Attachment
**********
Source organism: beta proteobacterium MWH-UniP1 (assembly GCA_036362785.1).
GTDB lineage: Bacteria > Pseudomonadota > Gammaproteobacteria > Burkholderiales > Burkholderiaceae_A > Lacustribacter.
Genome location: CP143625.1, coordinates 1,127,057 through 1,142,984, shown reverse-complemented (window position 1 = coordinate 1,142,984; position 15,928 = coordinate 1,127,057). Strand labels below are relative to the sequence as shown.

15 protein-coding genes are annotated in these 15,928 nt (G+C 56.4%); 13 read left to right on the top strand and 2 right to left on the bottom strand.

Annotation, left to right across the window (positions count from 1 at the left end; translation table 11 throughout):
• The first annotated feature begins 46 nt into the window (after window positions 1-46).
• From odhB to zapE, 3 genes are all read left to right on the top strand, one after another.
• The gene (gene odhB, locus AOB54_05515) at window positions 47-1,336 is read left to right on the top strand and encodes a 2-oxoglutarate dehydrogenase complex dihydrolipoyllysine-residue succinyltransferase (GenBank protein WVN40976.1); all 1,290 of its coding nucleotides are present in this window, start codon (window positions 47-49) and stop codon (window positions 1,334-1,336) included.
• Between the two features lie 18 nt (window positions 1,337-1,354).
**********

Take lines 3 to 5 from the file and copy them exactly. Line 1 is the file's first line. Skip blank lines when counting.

Genome location: CP143625.1, coordinates 1,127,057 through 1,142,984, shown reverse-complemented (window position 1 = coordinate 1,142,984; position 15,928 = coordinate 1,127,057). Strand labels below are relative to the sequence as shown.

15 protein-coding genes are annotated in these 15,928 nt (G+C 56.4%); 13 read left to right on the top strand and 2 right to left on the bottom strand.

Annotation, left to right across the window (positions count from 1 at the left end; translation table 11 throughout):